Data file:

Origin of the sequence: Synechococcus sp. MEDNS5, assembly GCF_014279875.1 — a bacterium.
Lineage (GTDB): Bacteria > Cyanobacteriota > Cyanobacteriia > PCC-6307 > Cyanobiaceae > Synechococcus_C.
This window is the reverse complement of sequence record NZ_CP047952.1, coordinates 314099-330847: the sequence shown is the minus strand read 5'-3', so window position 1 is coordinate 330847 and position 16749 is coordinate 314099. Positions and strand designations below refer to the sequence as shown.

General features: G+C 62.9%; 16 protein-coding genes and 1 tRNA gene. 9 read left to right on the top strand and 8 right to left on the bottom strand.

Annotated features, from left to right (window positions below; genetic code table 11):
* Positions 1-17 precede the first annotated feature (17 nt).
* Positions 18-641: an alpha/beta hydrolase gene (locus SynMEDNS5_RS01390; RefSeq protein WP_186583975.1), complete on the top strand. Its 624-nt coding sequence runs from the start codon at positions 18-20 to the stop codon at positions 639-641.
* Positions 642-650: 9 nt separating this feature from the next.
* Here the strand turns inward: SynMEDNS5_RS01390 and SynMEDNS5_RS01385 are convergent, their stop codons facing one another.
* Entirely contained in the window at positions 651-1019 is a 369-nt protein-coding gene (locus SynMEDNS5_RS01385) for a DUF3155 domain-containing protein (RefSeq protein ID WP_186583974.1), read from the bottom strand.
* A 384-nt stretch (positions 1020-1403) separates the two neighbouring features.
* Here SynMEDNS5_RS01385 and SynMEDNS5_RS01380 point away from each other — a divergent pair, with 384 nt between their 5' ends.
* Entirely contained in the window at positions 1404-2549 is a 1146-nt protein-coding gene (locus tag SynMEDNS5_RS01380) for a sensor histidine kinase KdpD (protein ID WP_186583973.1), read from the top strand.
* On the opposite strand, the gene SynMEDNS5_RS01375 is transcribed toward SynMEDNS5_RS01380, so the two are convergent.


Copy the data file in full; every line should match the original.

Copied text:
Origin of the sequence: Synechococcus sp. MEDNS5, assembly GCF_014279875.1 — a bacterium.
Lineage (GTDB): Bacteria > Cyanobacteriota > Cyanobacteriia > PCC-6307 > Cyanobiaceae > Synechococcus_C.
This window is the reverse complement of sequence record NZ_CP047952.1, coordinates 314099-330847: the sequence shown is the minus strand read 5'-3', so window position 1 is coordinate 330847 and position 16749 is coordinate 314099. Positions and strand designations below refer to the sequence as shown.

General features: G+C 62.9%; 16 protein-coding genes and 1 tRNA gene. 9 read left to right on the top strand and 8 right to left on the bottom strand.

Annotated features, from left to right (window positions below; genetic code table 11):
* Positions 1-17 precede the first annotated feature (17 nt).
* Positions 18-641: an alpha/beta hydrolase gene (locus SynMEDNS5_RS01390; RefSeq protein WP_186583975.1), complete on the top strand. Its 624-nt coding sequence runs from the start codon at positions 18-20 to the stop codon at positions 639-641.
* Positions 642-650: 9 nt separating this feature from the next.
* Here the strand turns inward: SynMEDNS5_RS01390 and SynMEDNS5_RS01385 are convergent, their stop codons facing one another.
* Entirely contained in the window at positions 651-1019 is a 369-nt protein-coding gene (locus SynMEDNS5_RS01385) for a DUF3155 domain-containing protein (RefSeq protein ID WP_186583974.1), read from the bottom strand.
* A 384-nt stretch (positions 1020-1403) separates the two neighbouring features.
* Here SynMEDNS5_RS01385 and SynMEDNS5_RS01380 point away from each other — a divergent pair, with 384 nt between their 5' ends.
* Entirely contained in the window at positions 1404-2549 is a 1146-nt protein-coding gene (locus tag SynMEDNS5_RS01380) for a sensor histidine kinase KdpD (protein ID WP_186583973.1), read from the top strand.
* On the opposite strand, the gene SynMEDNS5_RS01375 is transcribed toward SynMEDNS5_RS01380, so the two are convergent.